- Educator relationships and engagement
- Visible documentation throughout the centre
- Working in partnership with families
- Open ended resources encourage children to recognise and play with patterns
- Counting during the day to make it meaningful for children eg. how many beds do we need today?
- Numeracy and maths concepts are used in everyday language, routines and play
- Numeracy is entrenched in children’s thinking process: children incorporate counting into their own learning independently
- Educators encourage children to solve their own problems and use real world examples to create meaningful connections
- Open ended materials are provided to allow children to engage with, recognise and recreate patterns
- Project and experiments encourage children to work with time concepts (tomorrow, this afternoon, last week etc) and calendars
- Children recognise numbers in their environment and want to know how to write and use them in their everyday life
- Using numbers daily children quickly learn the skill that a number represents real objects – how many blocks make their tower
- Using more complex materials, children engage with, copy and create patterns, and group according to similarities and order of size and/or length
- Loose parts help children to develop other maths concepts such as comparing, parts and wholes, measurement of temperature, time, weight, volume and length and knowledge of shapes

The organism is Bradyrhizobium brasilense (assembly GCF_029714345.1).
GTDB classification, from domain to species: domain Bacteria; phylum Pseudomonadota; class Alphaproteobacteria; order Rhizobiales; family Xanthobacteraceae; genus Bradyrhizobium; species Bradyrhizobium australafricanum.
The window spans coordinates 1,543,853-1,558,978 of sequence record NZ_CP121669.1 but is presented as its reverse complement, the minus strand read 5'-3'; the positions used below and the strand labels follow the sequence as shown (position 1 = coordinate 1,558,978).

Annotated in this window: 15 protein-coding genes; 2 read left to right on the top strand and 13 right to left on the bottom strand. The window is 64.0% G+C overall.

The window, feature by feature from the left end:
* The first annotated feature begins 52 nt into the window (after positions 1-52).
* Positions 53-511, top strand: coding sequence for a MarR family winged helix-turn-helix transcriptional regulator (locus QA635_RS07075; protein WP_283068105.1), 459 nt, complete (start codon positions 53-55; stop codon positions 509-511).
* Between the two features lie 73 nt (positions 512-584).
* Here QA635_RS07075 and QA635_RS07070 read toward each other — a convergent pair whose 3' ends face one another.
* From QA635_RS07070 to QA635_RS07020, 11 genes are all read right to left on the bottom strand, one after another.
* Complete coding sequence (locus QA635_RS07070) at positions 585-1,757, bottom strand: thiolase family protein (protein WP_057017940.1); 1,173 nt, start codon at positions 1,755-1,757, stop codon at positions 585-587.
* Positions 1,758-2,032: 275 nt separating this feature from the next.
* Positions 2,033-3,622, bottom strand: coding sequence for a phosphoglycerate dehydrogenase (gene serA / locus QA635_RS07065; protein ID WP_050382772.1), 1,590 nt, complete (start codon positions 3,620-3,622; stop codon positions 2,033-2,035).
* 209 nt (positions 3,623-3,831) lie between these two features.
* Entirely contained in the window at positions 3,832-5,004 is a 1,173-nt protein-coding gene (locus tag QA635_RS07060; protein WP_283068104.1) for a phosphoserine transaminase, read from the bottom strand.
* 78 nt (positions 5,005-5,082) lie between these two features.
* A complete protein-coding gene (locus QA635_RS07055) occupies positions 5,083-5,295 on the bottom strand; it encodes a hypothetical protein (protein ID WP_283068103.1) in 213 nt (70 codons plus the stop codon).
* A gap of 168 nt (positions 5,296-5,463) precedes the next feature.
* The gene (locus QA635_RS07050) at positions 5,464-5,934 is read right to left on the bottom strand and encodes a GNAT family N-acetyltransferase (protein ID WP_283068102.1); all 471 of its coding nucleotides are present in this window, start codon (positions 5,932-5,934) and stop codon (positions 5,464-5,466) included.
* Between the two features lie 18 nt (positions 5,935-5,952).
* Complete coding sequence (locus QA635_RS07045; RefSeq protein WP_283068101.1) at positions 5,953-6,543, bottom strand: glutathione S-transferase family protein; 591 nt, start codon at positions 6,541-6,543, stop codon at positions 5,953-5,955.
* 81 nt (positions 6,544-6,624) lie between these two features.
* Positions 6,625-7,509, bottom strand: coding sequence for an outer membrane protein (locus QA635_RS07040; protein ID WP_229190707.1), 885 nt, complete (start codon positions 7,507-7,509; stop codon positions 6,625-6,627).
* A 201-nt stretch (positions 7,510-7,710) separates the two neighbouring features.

The numeracy journey
From the very beginning we are developing numeracy skills in children. This is done through using concepts in everyday language, routines and play. For example, we will count with children how many beds we need that day or count little fingers and toes. We also count during the day to make it meaningful for children – it’s not just about rote learning numbers!
By providing open ended resources, our educators encourage these to be used in a variety of different ways to help develop numeracy skills. While using these materials, children are discovering concepts like big, small, tall, short, volume, numbers, pattern-making and counting. Through conversation we ask many questions and afford children the time to reflect on these and acknowledging their ways of communicating.
For toddlers, learning maths concepts becomes more complex and are entrenching maths in their thinking process, incorporating counting into their own learning independently. Children also start to relate numbers to themselves eg. “I am two and he is littler than me” or “I am taller/bigger than her” – this is demonstrating they are beginning on understand comparison, scale, age and volume in real terms.
At Guardian we offer a wide variety of open ended materials to engage with, recognise and recreate patterns – Pattern making is an important part of numeracy development as it encompasses many areas including critical thinking, creativity, problem solving and representing patterns they see in their environment and translating it into a representational form.
Kindergarten and preschoolers
In the year leading up to formal schooling, children have begun to recognise numbers in their environment and want to know how to write and use them in their everyday life. Educators ensure numbers are used in every day experiences to create more meaningful learning around numeracy. Using numbers daily, children quickly learn the skill that a number represents real objects eg. how many blocks make their tower.
Open ended resources help children to develop other maths concepts such as comparing, parts and wholes, measurement of temperature, time, weight, volume and length and knowledge of shapes. Children are aware that numbers have numerical sequence and are understanding maths concepts including bigger/smaller/heavier/lighter.
What Learning Looks Like
at Different Ages